Routing Improvements using Directional Antennas in Mobile Ad hoc Networks
Johnson, David B.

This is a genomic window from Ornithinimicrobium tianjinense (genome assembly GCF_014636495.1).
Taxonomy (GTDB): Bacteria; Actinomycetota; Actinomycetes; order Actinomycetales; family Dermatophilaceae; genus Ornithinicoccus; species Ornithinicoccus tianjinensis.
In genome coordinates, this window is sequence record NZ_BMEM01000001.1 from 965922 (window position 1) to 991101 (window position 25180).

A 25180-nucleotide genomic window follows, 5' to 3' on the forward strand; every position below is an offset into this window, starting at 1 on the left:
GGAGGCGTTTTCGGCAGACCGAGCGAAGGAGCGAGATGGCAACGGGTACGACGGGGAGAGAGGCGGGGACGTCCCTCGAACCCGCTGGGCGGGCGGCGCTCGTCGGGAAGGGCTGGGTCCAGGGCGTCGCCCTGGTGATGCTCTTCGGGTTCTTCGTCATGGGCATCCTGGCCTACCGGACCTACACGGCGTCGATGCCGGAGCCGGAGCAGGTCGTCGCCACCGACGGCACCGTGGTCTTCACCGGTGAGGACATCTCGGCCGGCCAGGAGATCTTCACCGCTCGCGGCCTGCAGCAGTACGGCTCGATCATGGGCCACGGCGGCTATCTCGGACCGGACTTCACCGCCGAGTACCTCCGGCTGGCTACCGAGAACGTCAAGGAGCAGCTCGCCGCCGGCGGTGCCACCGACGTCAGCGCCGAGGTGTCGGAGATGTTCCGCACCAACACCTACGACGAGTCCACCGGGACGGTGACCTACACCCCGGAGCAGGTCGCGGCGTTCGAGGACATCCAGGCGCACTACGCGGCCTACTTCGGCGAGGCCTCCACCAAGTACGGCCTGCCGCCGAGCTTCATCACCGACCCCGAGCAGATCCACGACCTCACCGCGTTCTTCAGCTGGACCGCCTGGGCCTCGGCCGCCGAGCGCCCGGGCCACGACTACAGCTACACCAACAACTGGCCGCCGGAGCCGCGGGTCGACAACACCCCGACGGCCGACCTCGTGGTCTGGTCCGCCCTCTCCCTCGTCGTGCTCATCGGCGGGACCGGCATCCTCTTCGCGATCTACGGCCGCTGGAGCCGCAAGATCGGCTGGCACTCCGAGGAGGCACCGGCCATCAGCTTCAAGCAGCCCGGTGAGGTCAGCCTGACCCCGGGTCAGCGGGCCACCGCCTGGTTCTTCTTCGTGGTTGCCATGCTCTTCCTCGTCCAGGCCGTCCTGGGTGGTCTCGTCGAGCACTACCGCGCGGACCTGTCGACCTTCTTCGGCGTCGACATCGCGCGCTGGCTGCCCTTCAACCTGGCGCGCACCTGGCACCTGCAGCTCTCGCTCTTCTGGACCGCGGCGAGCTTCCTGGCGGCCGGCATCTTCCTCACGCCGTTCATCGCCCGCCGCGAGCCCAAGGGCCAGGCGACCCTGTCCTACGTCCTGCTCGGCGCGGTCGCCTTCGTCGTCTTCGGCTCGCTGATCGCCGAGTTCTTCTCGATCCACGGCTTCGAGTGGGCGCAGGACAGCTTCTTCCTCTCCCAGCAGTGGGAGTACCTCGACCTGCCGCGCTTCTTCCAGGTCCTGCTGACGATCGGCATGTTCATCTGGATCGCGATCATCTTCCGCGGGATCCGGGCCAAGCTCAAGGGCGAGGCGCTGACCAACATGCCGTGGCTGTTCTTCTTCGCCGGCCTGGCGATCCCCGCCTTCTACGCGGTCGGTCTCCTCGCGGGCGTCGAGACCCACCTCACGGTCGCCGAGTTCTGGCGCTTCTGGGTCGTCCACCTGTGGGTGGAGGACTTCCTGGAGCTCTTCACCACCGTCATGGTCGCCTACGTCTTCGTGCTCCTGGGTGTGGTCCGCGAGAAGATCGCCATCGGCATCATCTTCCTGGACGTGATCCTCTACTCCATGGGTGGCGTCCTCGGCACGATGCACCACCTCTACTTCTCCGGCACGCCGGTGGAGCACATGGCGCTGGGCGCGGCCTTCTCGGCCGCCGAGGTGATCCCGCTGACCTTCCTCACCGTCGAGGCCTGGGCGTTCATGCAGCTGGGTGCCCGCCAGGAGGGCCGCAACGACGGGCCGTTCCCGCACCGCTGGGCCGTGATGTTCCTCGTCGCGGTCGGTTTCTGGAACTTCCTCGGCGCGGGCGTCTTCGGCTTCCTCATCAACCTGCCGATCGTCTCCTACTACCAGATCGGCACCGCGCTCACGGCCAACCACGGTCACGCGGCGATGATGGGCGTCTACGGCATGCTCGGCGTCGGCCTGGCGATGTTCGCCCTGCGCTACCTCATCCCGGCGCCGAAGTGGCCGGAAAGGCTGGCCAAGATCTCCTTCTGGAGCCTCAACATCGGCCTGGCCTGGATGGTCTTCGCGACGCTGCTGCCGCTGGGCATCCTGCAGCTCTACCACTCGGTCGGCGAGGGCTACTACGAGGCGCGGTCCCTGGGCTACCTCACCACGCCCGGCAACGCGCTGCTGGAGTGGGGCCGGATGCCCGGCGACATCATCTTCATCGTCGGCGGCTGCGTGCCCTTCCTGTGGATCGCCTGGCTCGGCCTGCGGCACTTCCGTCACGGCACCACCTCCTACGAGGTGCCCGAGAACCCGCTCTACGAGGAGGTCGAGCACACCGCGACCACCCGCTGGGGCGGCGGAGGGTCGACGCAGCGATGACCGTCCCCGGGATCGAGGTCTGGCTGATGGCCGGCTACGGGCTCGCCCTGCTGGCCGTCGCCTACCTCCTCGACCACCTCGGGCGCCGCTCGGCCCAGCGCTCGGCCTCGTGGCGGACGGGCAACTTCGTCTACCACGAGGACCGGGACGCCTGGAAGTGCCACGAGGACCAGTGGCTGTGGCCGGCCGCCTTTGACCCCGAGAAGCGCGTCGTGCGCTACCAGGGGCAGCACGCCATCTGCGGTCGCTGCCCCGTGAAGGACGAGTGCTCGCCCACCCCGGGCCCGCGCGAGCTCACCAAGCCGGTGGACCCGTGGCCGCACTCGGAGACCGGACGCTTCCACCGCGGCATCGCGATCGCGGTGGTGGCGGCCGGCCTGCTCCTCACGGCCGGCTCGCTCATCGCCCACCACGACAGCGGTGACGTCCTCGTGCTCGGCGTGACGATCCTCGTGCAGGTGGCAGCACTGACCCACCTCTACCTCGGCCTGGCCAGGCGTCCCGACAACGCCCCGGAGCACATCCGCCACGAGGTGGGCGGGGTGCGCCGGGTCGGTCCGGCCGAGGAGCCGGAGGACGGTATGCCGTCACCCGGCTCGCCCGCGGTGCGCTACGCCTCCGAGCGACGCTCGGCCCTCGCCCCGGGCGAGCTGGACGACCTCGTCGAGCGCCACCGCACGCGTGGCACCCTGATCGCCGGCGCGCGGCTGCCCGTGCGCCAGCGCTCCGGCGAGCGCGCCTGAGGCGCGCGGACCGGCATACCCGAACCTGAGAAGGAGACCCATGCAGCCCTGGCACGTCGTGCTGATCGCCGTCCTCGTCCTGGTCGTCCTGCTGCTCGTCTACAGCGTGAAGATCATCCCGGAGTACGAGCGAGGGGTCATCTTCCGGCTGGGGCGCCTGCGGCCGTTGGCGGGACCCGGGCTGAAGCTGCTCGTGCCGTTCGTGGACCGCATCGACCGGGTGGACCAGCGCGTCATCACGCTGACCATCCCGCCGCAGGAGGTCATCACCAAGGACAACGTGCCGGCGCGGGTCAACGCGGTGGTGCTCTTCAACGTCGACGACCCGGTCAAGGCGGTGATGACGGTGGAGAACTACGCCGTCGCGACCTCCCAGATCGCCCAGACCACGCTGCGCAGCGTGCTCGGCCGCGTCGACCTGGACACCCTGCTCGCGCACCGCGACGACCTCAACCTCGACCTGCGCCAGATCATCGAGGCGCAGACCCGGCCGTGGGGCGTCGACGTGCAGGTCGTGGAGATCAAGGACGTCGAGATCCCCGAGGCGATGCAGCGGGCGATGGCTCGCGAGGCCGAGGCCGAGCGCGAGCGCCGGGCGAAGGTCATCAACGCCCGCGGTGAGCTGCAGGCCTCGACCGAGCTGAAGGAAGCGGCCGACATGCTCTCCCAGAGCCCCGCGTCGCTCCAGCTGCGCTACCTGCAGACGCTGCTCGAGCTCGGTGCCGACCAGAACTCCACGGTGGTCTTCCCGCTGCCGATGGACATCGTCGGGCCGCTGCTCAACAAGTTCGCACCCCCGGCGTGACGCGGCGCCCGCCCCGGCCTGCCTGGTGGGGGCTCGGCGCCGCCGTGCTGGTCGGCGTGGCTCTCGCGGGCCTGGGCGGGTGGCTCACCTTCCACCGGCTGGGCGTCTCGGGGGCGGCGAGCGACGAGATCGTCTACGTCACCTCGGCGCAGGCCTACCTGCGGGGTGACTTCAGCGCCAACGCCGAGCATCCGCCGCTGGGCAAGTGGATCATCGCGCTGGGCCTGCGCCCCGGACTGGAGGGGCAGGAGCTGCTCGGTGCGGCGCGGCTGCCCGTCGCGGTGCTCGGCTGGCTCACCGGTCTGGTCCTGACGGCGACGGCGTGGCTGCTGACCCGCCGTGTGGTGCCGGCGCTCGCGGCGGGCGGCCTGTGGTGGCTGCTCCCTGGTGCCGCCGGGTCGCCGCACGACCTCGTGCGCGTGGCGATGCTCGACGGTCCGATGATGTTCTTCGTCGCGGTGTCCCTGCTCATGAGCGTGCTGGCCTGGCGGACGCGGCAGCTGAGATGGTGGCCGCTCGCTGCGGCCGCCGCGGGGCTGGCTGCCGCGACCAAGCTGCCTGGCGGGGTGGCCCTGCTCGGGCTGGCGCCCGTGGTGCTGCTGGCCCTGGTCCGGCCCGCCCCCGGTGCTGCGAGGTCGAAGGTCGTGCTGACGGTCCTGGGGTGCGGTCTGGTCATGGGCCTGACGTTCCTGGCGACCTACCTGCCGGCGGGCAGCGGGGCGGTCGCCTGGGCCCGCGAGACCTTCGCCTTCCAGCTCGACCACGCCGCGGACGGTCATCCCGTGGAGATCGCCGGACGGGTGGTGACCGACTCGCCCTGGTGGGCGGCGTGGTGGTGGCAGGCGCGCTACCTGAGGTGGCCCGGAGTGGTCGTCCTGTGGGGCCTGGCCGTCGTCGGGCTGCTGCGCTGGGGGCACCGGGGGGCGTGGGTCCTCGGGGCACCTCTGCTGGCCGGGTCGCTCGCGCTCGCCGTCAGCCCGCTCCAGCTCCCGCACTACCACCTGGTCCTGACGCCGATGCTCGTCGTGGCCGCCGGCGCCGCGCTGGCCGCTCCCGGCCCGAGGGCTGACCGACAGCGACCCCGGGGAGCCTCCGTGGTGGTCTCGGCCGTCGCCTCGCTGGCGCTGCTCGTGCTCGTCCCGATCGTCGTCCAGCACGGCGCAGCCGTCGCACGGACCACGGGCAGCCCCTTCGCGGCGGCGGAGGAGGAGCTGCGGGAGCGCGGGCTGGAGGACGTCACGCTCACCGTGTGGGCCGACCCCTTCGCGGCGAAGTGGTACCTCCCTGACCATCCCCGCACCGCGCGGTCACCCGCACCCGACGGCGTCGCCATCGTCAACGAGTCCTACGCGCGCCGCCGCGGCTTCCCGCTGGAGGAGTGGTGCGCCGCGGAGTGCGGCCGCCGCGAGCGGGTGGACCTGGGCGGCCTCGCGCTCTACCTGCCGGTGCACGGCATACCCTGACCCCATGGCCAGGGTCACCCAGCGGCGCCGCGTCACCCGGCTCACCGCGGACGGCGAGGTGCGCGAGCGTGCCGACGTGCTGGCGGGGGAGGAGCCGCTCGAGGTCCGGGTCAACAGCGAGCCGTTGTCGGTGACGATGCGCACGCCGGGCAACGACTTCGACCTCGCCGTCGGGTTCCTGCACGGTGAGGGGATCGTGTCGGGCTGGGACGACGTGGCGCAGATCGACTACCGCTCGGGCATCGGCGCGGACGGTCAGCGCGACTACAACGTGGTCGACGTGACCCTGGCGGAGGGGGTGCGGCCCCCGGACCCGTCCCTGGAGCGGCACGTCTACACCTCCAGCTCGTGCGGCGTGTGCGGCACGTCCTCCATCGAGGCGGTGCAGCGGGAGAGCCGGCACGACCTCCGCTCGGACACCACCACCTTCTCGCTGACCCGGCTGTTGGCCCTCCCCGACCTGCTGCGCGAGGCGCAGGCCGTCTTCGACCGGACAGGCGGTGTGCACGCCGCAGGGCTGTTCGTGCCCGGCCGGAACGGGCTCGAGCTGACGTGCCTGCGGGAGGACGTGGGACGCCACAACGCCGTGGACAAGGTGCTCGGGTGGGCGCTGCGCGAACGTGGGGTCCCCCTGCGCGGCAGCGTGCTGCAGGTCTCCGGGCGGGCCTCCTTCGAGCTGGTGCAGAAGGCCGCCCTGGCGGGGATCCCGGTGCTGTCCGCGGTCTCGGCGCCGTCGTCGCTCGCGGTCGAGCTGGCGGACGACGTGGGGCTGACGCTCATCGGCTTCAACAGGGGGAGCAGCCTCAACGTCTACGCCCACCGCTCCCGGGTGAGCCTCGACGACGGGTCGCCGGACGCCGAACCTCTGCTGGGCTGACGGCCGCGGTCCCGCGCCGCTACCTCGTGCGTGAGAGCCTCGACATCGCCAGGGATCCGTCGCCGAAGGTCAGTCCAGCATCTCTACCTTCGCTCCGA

In this paper, we present the design and evaluation of two techniques for routing improvement using directional antennas in mobile ad-hoc networks. First, we use directional antennas to bridge network partitions by adaptively transmitting selected packets over a longer distance, using the capabilities of the directional antenna, yet still transmitting most packets shorter distance in order to reduce power consumption and interference. Through simulations, we demonstrate the effectiveness of our design by modifying the Dynamic Source Routing (DSR) protocol, an on-demand ad hoc network routing protocol. Our simulations show that the modified protocol is able to effectively bridge network partitions, and that the protocol is otherwise equivalent to the original protocol when no partitions are present. Second, we propose a method to use directional antennas to repair routes in use when an intermediate node moves out of wireless transmission range along the route. By using the capability of a directional antenna to selectively transmit packets over a longer distance, we bridge the break in the route caused by the intermediate node's movement, thus reducing packet delivery latency and avoiding dropped packets and additional routing overhead. We present the results of simulations giving a preliminary performance evaluation of this technique demonstrating its effectiveness.